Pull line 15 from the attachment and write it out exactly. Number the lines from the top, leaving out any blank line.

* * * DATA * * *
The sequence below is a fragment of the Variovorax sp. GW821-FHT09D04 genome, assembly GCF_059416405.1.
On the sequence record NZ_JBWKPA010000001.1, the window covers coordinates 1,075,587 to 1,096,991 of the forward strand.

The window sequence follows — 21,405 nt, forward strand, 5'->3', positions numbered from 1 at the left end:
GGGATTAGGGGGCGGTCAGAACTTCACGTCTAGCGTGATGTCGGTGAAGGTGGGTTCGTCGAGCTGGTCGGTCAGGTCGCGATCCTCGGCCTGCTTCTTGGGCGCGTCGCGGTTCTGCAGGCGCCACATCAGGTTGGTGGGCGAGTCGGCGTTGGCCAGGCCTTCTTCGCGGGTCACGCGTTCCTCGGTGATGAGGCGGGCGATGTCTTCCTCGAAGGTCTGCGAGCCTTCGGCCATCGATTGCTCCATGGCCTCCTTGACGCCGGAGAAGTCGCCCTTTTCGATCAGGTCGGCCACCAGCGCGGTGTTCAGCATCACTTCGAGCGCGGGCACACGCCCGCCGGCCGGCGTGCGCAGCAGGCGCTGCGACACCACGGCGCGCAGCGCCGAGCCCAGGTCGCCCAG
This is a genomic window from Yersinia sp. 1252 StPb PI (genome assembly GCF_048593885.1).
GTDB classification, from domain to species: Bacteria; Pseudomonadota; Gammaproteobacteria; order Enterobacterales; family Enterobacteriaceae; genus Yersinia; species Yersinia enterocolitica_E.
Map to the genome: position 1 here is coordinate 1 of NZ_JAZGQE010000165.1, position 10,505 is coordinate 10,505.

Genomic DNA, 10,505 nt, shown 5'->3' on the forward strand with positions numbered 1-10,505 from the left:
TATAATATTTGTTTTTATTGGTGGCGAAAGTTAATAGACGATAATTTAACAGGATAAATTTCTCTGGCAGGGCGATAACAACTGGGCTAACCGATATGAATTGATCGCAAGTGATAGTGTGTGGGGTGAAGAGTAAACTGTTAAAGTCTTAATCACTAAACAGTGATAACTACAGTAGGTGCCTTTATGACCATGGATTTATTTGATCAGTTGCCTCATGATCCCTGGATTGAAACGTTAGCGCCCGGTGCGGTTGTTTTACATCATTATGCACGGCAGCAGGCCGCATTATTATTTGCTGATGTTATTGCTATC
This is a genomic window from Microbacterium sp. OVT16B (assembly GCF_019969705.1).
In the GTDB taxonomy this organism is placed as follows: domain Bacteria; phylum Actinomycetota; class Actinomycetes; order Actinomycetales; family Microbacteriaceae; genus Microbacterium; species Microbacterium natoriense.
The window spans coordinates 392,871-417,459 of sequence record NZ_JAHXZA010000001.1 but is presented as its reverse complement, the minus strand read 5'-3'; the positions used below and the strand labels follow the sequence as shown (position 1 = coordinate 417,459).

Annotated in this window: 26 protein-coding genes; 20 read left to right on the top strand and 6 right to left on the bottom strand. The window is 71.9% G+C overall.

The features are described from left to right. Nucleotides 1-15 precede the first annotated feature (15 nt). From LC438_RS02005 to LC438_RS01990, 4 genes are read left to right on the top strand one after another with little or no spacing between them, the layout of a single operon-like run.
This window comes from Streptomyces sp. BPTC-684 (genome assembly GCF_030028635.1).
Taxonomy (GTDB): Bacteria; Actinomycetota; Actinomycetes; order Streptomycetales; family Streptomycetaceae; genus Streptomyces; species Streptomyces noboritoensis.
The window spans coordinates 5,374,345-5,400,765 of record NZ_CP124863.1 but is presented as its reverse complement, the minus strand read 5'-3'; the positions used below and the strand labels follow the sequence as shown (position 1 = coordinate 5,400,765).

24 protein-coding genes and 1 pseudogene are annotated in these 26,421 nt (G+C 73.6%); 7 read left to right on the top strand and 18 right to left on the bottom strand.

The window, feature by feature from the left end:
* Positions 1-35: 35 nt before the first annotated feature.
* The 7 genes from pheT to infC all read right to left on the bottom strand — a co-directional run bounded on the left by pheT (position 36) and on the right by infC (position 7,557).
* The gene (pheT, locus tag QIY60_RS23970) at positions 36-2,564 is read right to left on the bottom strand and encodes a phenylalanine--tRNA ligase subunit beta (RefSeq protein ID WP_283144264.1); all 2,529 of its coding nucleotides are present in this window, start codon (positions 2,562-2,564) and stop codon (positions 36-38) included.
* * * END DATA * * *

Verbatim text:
This window comes from Streptomyces sp. BPTC-684 (genome assembly GCF_030028635.1).